Oct 10, 2009 - islam op-eds    10 Comments

Muslim Etiquette Guide to Life, Money & Modern Dilemmas

muslimetiquette

Muslim Etiquette Guide

to Life, Money & Modern Dilemmas

 

Living in the West, Muslims have had to create their own culture — mixing the old with the new. This ‘Brave New World’ has brought about a whole host of new modern situations and problems. Sometimes it’s hard to decide how much to spend on a wedding gift, what percent to tip at a Muslim restaurant, or even what to pay for a Mahr! What’s a good gift for a new Muslim? What do you say to someone who says their ‘boyfriend’ is Muslim? The dilemmas are endless!!

 

With no Dear Abby or Heloise to help us with our particular situations, it could be a good idea if we started to collate some ideas. (No one has to follow these but it just seems like we should at least have some type of discussion and reference like this and people can think about these things! :))

 

(Note that this is a draft and work in progress and just some ideas. Please comment if you think something is too high/low or agree/disagree. Also let me know of suggestions of etiquettes to add. If you don’t like the idea of a guide at all… that’s OK too. Note that this is not a Fatwa, just general opinions and ideas. Many people may not agree with any of it. Everyone can do what they like of course. Thanks :))

 

Sickness or Death Etiquette:


There are a lot of beautiful Hadith enjoining the visiting of the sick. If someone is sick either at home or in the hospital call the family to find the best times to visit. Bring flowers or something small to cheer up the one who is sick.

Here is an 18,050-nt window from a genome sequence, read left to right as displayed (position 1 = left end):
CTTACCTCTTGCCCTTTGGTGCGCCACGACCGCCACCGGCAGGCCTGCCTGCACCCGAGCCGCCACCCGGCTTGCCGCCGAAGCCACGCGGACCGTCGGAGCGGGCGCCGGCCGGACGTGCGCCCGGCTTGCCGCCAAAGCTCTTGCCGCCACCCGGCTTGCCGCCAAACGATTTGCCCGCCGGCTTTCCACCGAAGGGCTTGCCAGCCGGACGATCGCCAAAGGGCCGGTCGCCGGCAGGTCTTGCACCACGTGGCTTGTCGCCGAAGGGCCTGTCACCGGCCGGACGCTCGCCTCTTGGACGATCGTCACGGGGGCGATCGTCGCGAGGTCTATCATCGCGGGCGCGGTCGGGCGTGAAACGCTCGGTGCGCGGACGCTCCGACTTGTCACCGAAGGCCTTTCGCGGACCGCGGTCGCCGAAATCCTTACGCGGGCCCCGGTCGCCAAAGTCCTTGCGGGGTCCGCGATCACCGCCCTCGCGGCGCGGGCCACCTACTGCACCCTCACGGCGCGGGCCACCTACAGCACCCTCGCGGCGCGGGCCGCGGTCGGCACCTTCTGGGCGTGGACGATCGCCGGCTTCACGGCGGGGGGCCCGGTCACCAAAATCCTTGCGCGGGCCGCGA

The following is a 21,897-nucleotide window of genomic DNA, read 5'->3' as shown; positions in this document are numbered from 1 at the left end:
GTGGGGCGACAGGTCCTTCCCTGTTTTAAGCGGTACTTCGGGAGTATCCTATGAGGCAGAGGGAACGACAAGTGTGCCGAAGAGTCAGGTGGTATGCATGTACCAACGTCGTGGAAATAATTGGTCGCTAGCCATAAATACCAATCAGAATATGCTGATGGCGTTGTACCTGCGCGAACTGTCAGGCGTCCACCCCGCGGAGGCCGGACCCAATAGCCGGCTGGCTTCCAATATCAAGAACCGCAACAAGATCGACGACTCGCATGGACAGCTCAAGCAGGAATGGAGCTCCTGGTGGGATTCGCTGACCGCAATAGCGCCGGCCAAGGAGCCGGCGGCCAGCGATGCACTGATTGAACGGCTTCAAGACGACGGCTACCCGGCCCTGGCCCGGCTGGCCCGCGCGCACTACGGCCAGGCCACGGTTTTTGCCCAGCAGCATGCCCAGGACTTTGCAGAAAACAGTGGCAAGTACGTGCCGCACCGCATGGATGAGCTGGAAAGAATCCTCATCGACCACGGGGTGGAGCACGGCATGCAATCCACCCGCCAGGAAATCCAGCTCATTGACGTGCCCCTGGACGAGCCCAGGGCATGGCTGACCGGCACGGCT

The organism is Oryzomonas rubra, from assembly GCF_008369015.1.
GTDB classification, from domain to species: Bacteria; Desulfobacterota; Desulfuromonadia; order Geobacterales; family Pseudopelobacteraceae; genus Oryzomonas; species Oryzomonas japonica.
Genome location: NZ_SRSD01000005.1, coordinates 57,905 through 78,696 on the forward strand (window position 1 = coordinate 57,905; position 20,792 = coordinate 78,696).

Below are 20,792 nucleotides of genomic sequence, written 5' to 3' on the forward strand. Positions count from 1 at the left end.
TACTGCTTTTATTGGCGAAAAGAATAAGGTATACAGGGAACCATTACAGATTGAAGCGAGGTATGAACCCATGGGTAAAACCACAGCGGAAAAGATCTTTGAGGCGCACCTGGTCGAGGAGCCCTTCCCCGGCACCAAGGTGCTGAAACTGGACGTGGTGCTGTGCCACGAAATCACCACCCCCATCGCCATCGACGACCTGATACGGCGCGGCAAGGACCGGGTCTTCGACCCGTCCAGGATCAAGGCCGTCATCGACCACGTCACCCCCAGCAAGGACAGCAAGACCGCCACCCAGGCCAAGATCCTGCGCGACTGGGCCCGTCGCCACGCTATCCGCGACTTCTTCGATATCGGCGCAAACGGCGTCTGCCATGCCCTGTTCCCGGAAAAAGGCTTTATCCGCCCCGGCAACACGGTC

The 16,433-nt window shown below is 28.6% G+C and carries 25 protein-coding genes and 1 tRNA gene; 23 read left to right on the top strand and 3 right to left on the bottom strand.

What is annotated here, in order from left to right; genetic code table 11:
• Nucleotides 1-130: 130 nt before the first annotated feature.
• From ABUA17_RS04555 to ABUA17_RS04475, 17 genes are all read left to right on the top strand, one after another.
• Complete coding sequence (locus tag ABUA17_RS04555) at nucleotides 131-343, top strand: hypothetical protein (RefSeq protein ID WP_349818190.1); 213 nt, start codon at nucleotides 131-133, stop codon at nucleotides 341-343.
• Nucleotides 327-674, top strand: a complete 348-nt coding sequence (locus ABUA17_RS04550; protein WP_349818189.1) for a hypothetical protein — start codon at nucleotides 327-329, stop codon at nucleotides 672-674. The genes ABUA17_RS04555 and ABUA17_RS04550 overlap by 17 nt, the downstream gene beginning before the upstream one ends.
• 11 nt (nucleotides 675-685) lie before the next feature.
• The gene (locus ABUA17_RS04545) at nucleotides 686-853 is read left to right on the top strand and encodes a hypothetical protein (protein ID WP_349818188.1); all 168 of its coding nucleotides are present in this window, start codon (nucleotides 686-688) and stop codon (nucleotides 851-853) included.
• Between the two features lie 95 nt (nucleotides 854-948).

Only stay for a very short time like ½ hour. Keep it short and sweet. Don’t overstay your welcome because it puts a burden on the sick and the family.

Don’t ask for every minute detail about the person’s illness. Don’t ask too many questions. (Whatever you do, don’t ask to see the scar unless you’re the doctor! :))

If someone has passed away in a family, it is important to call or write with condolences and Duas as soon as possible. If living nearby, send a nice dish or tray of food, which was the practice of the Prophet (s).

 

Restaurant Etiquette:


When going out to dinner if there is an out of town guest someone should pay for him/her. (There is a lot of great literature in Islam about our Ihsan, kindness and generosity to guests.)

If it is someone’s birthday, special occasion his/her (birthday person’s) bill should be split by everyone else there.

The ages-old question of splitting the bill evenly or letting everyone pay for themselves should be decided on before-hand. One person might order a salad and another filet mignnon!, so be mindful and as long as everyone agrees beforehand it should be OK.

At any restaurant the tip should be 15%. 20% if you’re feeling generous and really liked the service. 10% if service was really bad. Do not under-tip just because it’s a Muslim restaurant. If you don’t feel like tipping, don’t eat out. :) (Restaurants generally underpay workers expecting that tips will make up for it! Think of it as charity or helping the oppressed!)

 

Rishta Etiquette:


If you are going to a girl’s house for a Rishta (a marriage-potential), bring something for the house. Suggestions: Generic ethnic sweets, flowers for the house (not her), Islamic calligraphy, box of chocolates. Never go empty-handed.

 

Dress up, don’t look like a bum. Wear clean clothes that are ironed. For the girl, don’t wear Shalwar Kameez when you never wear it. Wear the type of clothes you usually wear, but dressed up a little.

 

Facebook Etiquette:


Only add someone if you really know them somehow.

Don’t write personal things on people’s wall. (or things they would not like known) It’s not email, use private message.

Do not assume things based on pictures/wall posts. :p

Create private party events using the private secret setting.

Do not post ugly pictures of your friends. Do not post pictures of people who don’t want their pictures up. Do not tag people who do not want to be tagged. Do not put up pictures of people and then block their access to those albums!

Don’t take a million quizzes, or at least don’t make them public. ;) Your friends don’t really need to know which Disney character you’re like, or do they? (I must be Belle btw :P)

1 event=1 album don’t make 6 parts with 300+ pictures. Pick and choose is better.

If you don’t have anything good to say about someone’s status or post, keep it to yourself.